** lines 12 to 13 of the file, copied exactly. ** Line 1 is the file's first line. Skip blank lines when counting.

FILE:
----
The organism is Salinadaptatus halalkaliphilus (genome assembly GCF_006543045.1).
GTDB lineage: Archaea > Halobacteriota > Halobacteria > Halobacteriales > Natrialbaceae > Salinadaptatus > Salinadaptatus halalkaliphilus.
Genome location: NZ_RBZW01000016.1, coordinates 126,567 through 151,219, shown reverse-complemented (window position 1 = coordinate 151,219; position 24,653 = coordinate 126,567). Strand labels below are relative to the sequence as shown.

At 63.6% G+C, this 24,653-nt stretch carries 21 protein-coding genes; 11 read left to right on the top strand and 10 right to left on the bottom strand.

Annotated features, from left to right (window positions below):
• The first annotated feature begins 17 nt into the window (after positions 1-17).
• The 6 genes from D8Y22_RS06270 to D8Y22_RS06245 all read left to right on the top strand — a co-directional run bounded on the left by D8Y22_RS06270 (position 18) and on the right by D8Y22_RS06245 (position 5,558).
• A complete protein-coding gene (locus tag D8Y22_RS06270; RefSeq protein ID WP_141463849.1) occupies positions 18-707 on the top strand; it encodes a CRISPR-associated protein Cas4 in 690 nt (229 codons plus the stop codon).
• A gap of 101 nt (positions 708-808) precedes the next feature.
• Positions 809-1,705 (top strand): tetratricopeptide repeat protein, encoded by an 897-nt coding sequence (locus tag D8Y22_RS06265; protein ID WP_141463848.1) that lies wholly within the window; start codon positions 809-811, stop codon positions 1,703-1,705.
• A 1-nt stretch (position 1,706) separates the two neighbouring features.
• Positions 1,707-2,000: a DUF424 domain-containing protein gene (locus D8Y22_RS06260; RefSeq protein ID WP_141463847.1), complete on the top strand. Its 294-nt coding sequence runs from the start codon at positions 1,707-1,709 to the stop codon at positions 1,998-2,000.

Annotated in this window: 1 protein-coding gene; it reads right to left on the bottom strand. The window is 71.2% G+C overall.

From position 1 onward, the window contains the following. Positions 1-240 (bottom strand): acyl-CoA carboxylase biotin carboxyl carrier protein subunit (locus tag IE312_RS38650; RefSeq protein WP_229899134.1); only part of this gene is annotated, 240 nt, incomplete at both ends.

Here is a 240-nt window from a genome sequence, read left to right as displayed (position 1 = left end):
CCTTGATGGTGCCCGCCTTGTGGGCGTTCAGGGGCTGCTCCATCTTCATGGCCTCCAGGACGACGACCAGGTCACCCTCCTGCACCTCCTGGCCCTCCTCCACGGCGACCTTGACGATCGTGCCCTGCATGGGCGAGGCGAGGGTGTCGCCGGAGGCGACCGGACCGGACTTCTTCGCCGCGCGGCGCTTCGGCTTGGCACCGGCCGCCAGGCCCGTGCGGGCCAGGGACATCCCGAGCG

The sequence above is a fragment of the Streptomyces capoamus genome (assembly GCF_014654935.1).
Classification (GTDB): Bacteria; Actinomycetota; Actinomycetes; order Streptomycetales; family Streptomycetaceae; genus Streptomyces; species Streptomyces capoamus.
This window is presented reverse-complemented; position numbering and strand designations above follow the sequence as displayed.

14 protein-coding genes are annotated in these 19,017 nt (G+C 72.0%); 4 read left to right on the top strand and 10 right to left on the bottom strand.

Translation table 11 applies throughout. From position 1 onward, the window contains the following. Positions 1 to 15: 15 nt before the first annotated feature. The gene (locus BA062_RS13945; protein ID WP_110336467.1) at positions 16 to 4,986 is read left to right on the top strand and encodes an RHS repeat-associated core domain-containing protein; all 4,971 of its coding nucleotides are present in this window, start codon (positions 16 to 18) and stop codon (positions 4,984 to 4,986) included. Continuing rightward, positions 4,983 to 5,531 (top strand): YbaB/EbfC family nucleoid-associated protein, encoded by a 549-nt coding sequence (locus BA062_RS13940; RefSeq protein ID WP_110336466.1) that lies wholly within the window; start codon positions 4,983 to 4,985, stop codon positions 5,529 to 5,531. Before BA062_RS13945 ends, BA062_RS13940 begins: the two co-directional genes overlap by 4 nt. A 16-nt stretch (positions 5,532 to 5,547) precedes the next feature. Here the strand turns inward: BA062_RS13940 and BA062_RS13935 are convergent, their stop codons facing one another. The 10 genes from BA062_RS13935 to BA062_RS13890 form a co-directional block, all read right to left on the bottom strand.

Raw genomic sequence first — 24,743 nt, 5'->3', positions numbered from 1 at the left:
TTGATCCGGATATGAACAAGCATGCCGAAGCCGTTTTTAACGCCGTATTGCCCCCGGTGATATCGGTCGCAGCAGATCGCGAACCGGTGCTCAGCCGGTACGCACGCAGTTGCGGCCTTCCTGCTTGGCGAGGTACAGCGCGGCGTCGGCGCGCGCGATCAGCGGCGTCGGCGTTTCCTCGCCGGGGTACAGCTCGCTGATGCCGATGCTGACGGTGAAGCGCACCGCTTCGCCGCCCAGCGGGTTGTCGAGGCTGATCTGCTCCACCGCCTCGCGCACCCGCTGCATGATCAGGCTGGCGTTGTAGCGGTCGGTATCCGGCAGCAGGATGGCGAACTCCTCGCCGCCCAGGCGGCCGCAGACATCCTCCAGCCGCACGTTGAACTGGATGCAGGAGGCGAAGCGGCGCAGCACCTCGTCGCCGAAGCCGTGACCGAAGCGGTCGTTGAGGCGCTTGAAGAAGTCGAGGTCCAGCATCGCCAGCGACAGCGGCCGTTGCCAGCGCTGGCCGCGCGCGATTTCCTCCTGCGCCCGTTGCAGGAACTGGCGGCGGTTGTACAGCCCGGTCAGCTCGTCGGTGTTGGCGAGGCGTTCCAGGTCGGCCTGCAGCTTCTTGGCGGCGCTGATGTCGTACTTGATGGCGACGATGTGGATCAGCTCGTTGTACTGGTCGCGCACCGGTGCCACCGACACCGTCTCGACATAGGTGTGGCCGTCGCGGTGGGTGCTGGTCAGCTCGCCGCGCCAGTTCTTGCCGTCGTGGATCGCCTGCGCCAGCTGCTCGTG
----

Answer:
• Positions 1,707-2,000: a DUF424 domain-containing protein gene (locus D8Y22_RS06260; RefSeq protein ID WP_141463847.1), complete on the top strand. Its 294-nt coding sequence runs from the start codon at positions 1,707-1,709 to the stop codon at positions 1,998-2,000.

Annotated in this window: 1 protein-coding gene; it reads right to left on the bottom strand. The window is 71.2% G+C overall.